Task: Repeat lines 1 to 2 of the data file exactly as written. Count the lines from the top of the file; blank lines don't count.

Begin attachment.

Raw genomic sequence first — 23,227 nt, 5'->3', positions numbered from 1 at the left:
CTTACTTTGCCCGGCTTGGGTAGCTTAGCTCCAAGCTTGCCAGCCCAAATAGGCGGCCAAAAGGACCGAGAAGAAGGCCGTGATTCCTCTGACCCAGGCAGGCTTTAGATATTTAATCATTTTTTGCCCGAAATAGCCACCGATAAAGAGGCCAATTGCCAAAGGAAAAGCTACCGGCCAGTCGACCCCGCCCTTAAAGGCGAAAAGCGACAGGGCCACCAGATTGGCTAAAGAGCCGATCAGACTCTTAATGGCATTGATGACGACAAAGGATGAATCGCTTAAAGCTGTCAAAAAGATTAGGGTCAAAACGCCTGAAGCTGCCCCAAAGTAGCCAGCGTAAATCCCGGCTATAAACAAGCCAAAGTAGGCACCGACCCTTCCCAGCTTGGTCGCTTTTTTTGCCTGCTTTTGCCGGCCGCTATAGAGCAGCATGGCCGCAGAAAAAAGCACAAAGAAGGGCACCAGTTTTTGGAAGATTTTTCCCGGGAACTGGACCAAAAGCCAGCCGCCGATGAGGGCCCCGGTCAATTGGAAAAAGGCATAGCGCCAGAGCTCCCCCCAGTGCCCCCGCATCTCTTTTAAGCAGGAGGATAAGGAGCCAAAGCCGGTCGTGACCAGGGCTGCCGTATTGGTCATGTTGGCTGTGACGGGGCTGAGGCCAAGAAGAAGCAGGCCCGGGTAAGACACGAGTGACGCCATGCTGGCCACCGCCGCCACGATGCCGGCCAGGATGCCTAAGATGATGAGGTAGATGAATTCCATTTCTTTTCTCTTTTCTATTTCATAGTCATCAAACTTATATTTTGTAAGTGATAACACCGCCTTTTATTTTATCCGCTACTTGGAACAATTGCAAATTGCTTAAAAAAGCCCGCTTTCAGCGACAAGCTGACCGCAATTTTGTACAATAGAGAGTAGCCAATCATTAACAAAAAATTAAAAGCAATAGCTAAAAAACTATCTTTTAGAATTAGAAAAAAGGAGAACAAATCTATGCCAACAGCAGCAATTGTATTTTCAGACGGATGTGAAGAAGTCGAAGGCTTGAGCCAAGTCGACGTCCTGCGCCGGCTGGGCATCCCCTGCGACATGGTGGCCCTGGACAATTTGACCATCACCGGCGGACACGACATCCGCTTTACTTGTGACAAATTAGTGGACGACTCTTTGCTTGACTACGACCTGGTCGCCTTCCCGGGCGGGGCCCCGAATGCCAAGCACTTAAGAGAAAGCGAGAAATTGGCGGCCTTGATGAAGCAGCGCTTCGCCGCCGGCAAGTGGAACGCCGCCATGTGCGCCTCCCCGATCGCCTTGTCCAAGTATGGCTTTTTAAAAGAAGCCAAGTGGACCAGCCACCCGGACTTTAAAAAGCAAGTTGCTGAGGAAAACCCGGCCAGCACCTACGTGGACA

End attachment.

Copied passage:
Raw genomic sequence first — 23,227 nt, 5'->3', positions numbered from 1 at the left:
CTTACTTTGCCCGGCTTGGGTAGCTTAGCTCCAAGCTTGCCAGCCCAAATAGGCGGCCAAAAGGACCGAGAAGAAGGCCGTGATTCCTCTGACCCAGGCAGGCTTTAGATATTTAATCATTTTTTGCCCGAAATAGCCACCGATAAAGAGGCCAATTGCCAAAGGAAAAGCTACCGGCCAGTCGACCCCGCCCTTAAAGGCGAAAAGCGACAGGGCCACCAGATTGGCTAAAGAGCCGATCAGACTCTTAATGGCATTGATGACGACAAAGGATGAATCGCTTAAAGCTGTCAAAAAGATTAGGGTCAAAACGCCTGAAGCTGCCCCAAAGTAGCCAGCGTAAATCCCGGCTATAAACAAGCCAAAGTAGGCACCGACCCTTCCCAGCTTGGTCGCTTTTTTTGCCTGCTTTTGCCGGCCGCTATAGAGCAGCATGGCCGCAGAAAAAAGCACAAAGAAGGGCACCAGTTTTTGGAAGATTTTTCCCGGGAACTGGACCAAAAGCCAGCCGCCGATGAGGGCCCCGGTCAATTGGAAAAAGGCATAGCGCCAGAGCTCCCCCCAGTGCCCCCGCATCTCTTTTAAGCAGGAGGATAAGGAGCCAAAGCCGGTCGTGACCAGGGCTGCCGTATTGGTCATGTTGGCTGTGACGGGGCTGAGGCCAAGAAGAAGCAGGCCCGGGTAAGACACGAGTGACGCCATGCTGGCCACCGCCGCCACGATGCCGGCCAGGATGCCTAAGATGATGAGGTAGATGAATTCCATTTCTTTTCTCTTTTCTATTTCATAGTCATCAAACTTATATTTTGTAAGTGATAACACCGCCTTTTATTTTATCCGCTACTTGGAACAATTGCAAATTGCTTAAAAAAGCCCGCTTTCAGCGACAAGCTGACCGCAATTTTGTACAATAGAGAGTAGCCAATCATTAACAAAAAATTAAAAGCAATAGCTAAAAAACTATCTTTTAGAATTAGAAAAAAGGAGAACAAATCTATGCCAACAGCAGCAATTGTATTTTCAGACGGATGTGAAGAAGTCGAAGGCTTGAGCCAAGTCGACGTCCTGCGCCGGCTGGGCATCCCCTGCGACATGGTGGCCCTGGACAATTTGACCATCACCGGCGGACACGACATCCGCTTTACTTGTGACAAATTAGTGGACGACTCTTTGCTTGACTACGACCTGGTCGCCTTCCCGGGCGGGGCCCCGAATGCCAAGCACTTAAGAGAAAGCGAGAAATTGGCGGCCTTGATGAAGCAGCGCTTCGCCGCCGGCAAGTGGAACGCCGCCATGTGCGCCTCCCCGATCGCCTTGTCCAAGTATGGCTTTTTAAAAGAAGCCAAGTGGACCAGCCACCCGGACTTTAAAAAGCAAGTTGCTGAGGAAAACCCGGCCAGCACCTACGTGGACA